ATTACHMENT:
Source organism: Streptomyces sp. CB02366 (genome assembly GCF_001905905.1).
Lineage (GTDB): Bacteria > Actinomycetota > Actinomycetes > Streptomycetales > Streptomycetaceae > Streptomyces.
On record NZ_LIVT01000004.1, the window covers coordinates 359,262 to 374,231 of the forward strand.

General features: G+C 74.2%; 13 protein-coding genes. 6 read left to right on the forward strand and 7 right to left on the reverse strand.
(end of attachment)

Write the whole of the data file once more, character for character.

Source organism: Streptomyces sp. CB02366 (genome assembly GCF_001905905.1).
Lineage (GTDB): Bacteria > Actinomycetota > Actinomycetes > Streptomycetales > Streptomycetaceae > Streptomyces.
On record NZ_LIVT01000004.1, the window covers coordinates 359,262 to 374,231 of the forward strand.

General features: G+C 74.2%; 13 protein-coding genes. 6 read left to right on the forward strand and 7 right to left on the reverse strand.